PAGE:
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Justice News

Department of Justice
U.S. Attorney’s Office
Southern District of Indiana

FOR IMMEDIATE RELEASE
Tuesday, May 11, 2021

Child Sexual Predators Sentenced for Sexual Abuse and Online Exploitation

INDIANAPOLIS – An Indianapolis man and woman were each sentenced to 45 years in federal prison for sexually exploiting a child, including producing child pornography with the minor victim, and for distributing and receiving child pornography. A federal grand jury previously indicted them and two others in September 2019.

Bennie W. Schuck II, 46, and Amber Talley, 36, were both in a position of trust with the minor victim, who was less than 12 years of age. Both Schuck and Talley sexually abused the minor female victim, who reported that the abuse had been on-going for at least a year. Schuck and Talley created images of the abuse, which they sent to each other, depending on who took the images. According to court documents, Schuck admitted to police that he had exploited the child “fewer than 20 times.” Schuck also sent the sexually explicit images of the child victim to a woman through Kik Messenger, which led to the detection of Schuck and Talley’s crimes.

This investigation began in April 2019, when police in Louisiana investigated the online activities of a man who was accused of receiving sexually explicit images of at least one minor online. This man allegedly traded child pornography with Indiana resident Diana Roe, who was arrested and charged federally in May 2019.

 When law enforcement investigated the images and chats found on Roe’s devices, they uncovered evidence showing that Schuck was sexually abusing and exploiting a child. Using social media and public records, law enforcement identified Talley as another person who participated in the sexual exploitation of that child.

The Indiana Crimes Against Children Task Force (ICAC) executed a search warrant in August 2019. According to court documents, both Shuck and Talley admitted to engaging in illegal sexual conduct with the child. Both parties admitted to creating images of the sexual conduct, and Schuck admitted to distributing images online.

Four other defendants who were also indicted and or charged in this case have already pleaded guilty.

  • Diana Roe, 50 – sentenced to 15 years imprisonment, must spend the remainder of her life on supervised release after her imprisonment, and pay $31,000 in restitution.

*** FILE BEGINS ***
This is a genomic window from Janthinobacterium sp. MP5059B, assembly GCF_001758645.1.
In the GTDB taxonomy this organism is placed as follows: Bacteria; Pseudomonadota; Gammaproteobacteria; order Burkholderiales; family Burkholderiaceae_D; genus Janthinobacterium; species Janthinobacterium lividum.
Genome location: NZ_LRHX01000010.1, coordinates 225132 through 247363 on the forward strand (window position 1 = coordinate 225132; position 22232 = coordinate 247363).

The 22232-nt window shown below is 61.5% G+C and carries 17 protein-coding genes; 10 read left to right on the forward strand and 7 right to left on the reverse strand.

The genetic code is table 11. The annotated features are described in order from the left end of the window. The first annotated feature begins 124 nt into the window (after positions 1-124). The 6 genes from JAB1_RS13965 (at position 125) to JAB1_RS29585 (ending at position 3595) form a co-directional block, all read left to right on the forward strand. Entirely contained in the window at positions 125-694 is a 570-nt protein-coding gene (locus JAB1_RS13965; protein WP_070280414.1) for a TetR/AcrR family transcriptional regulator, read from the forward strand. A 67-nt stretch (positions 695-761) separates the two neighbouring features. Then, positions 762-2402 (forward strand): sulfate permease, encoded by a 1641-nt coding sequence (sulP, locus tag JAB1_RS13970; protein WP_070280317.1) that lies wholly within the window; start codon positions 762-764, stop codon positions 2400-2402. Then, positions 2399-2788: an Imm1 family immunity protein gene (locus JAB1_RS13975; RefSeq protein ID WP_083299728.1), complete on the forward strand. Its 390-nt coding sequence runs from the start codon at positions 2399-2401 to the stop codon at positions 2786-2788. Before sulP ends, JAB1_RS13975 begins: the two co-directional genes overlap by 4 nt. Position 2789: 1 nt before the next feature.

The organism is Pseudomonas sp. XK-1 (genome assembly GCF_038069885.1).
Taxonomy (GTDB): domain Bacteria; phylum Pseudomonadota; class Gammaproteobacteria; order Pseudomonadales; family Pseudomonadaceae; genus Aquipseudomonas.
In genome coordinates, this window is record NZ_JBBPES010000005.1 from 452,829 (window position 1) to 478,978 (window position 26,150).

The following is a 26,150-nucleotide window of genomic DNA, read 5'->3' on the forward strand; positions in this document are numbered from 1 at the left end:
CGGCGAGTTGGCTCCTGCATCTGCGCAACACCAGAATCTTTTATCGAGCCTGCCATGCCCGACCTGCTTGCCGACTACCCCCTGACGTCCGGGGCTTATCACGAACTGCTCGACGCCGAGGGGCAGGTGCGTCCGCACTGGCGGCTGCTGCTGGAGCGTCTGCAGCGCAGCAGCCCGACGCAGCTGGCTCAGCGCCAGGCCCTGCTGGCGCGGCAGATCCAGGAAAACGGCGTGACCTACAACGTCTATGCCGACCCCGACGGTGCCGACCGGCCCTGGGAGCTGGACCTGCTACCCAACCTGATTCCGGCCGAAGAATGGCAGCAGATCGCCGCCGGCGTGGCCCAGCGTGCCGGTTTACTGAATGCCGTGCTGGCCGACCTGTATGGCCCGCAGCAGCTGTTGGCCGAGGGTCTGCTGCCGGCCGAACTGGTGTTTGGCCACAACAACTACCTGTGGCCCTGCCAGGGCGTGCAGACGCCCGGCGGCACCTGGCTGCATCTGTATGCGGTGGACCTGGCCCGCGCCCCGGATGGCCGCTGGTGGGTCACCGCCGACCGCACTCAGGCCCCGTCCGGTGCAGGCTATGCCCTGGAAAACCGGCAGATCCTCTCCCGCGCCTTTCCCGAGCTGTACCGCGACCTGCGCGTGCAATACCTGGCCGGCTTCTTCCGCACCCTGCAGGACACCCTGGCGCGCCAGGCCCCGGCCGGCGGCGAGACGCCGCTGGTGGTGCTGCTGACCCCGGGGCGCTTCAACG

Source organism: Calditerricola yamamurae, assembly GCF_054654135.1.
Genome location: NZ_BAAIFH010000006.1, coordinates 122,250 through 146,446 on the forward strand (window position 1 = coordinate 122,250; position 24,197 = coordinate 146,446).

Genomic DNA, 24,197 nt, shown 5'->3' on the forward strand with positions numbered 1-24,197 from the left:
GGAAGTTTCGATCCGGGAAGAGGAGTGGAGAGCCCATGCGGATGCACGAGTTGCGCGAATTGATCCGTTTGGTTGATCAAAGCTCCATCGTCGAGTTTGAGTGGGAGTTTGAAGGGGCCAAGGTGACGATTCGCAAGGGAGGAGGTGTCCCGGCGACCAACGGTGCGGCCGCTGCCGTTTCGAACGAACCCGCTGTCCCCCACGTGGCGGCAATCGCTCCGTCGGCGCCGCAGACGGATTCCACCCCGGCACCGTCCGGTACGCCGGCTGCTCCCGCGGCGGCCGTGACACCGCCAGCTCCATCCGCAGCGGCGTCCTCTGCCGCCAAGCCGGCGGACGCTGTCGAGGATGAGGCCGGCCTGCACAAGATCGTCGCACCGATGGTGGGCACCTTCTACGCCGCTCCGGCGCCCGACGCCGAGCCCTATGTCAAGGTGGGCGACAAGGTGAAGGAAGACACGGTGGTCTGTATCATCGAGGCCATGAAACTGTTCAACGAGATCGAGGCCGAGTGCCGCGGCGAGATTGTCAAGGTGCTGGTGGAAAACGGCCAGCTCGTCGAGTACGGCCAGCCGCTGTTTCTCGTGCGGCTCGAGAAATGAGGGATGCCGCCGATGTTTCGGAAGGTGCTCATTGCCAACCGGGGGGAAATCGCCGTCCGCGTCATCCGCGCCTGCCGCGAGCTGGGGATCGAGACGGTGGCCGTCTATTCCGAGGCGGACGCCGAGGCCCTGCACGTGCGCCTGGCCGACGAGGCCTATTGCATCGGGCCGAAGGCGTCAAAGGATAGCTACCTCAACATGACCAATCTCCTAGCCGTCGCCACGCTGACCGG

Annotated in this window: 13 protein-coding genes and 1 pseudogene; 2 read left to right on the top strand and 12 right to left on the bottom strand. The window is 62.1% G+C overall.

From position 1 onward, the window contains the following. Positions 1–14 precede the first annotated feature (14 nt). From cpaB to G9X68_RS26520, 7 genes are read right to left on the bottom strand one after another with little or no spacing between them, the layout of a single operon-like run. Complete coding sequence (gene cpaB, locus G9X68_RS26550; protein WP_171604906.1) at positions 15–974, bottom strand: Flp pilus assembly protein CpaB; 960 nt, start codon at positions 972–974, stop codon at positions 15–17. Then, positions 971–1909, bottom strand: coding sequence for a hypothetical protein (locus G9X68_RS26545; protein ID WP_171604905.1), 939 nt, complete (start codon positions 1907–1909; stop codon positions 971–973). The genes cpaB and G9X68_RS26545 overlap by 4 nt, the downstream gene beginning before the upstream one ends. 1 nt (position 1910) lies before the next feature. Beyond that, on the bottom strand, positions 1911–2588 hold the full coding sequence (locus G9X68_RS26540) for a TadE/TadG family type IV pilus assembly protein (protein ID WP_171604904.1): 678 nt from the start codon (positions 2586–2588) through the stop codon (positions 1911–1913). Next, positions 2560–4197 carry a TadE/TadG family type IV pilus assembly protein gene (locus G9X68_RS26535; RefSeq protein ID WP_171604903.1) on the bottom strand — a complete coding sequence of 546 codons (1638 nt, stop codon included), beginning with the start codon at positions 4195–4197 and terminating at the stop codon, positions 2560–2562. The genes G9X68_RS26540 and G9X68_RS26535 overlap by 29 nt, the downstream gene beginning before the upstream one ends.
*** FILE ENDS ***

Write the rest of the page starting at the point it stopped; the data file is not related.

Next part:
• Joshua Mead, 40 – sentenced to 9 years imprisonment, 10 years supervised release after his imprisonment, and pay $44,000 in restitution.
  • Joshua Hart, 26 – sentenced to 6 years imprisonment, 15 years supervised release after his imprisonment
  • Quinton Byassee, 35 – sentenced to 11 years imprisonment, 20 years supervised release after imprisonment, and pay $3000.00 in restitution.

“Those who sexually exploit children cause an extreme amount of harm and pain to their victims,” said Acting U.S. Attorney John E. Childress. “We will continue to work with our law enforcement partners so that predators like these individuals will never have an opportunity to victimize again.”

“The actions of these defendants were beyond heinous and what they subjected this young victim to will likely have untold ramifications for years – no child should ever have to go through something like this by those in a position of trust” said FBI Indianapolis Special Agent in Charge Paul Keenan. “The sentence they received will ensure they can never again subject another child to sexual abuse and exploitation.”p

The Federal Bureau of Investigation, Indianapolis Metropolitan Police Department, and the Indiana Crimes Against Children Task Force investigated the case. Susie’s Place in Avon, IN also assisted with this case.

Assistant U.S. Attorney, Kristina M. Korobov, who prosecuted this case said Schuck must also pay $25,000 in restitution and serve 10 years on supervised release after his imprisonment. Talley must also pay $10,000 in restitution and serve 5 years on supervised release after her imprisonment.

This case was prosecuted as part of Project Safe Childhood, a nationwide initiative designed to protect children from online exploitation and abuse. Led by the United States Attorneys’ Offices and the Criminal Division's Child Exploitation and Obscenity Section, Project Safe Childhood marshals federal, state, and local resources to better locate, apprehend, and prosecute individuals who exploit children via the Internet, as well as identify and rescue victims. For more information about Project Safe Childhood, please visit http://www.justice.gov/psc/.

Topic(s): 
Project Safe Childhood
Updated May 11, 2021